CCTA & SPECT MPI go head-to-head
Where SPECT may falter
Despite a normal SPECT MPI study, the attending cardiologist at the Medical University of South Carolina in Charleston could have blamed his patient's persistent angina on acid reflux, but he suspected the nuclear stress study had missed something more serious.
The case was referred to radiologist U. Joseph Schoepf, MD, also the director of CT research and development. For this patient, CCTA revealed high-grade stenoses in three arteries. His condition was severe enough to require closer examination with invasive catheter angiography.
Three-vessel disease also explained the reason for a false-negative finding with nuclear imaging. SPECT MPI can easily identify perfusion deficits from one or two occluded vessels, but occlusions in three major vessels can produce balanced ischemia making the SPECT images appear normal.
Many clinical trials have confirmed the clinical efficacy of CCTA and SPECT over the years. Now, however, randomized controlled multicenter trials will directly compare their performances and cost-effectiveness—via so-called comparative-effectiveness research (CER).
Many cardiovascular imagers welcome these trials. Skepticism about CCTA runs high, including its overuse and use in inappropriate patients, despite evidence demonstrating the weaknesses of SPECT to accurately triage patients either to the more costly catheter angiography or remand them to optimal medical therapy.
Clinical trials also suggest CCTA could improve this troubling performance. Multicenter efficacy trials, such as CORE64 and ACCURACY, published in 2007 and 2008, respectively, have demonstrated that CCTA accurately detects or excludes significant CAD in patients scheduled for catheter angiography.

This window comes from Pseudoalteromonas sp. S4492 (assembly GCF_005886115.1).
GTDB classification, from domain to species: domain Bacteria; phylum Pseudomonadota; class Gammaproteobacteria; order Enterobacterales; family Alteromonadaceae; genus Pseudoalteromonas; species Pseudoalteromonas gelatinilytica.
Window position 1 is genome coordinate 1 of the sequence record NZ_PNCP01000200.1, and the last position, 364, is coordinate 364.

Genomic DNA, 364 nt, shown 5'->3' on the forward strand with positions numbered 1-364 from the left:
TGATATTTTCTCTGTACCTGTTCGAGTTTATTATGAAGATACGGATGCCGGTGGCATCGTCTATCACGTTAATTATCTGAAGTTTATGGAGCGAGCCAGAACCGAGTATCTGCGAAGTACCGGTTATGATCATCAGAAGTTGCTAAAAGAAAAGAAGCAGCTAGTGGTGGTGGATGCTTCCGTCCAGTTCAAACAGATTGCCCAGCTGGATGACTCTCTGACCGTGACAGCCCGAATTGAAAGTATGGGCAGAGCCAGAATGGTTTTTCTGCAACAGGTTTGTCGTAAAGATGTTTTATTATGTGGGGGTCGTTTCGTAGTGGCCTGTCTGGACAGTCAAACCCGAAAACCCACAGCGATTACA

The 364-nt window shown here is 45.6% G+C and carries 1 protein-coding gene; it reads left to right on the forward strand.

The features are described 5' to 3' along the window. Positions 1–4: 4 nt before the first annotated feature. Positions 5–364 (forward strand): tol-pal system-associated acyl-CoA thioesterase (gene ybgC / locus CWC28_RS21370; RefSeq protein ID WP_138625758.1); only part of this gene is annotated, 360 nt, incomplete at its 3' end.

According to David Levin, MD, a professor of radiology at Philadelphia's Thomas Jefferson University Hospital, enough evidence has already been collected to show that 64-slice or higher CCTA improves patient care and saves billions of healthcare dollars. "Compared with SPECT MPI, CCTA can provide a superior method of weeding out patients who don't need catheterization," he says.
Competing modalities compared
Yet, for private insurers, efficacy trials don't consider the cost-effectiveness of emerging technologies. Many insurance plans raised the bar for granting reimbursement for advanced imaging tests such as CT after being badly burned by an explosion of diagnostic imaging utilization in the early and mid-2000s. The primary source for that growth was cardiovascular imaging.
"The watch word among payors is data," says Maurine Spillman-Dennis, senior director of economics and health policy at the American College of Radiology (ACR). "They want information. They want trials and outcomes data."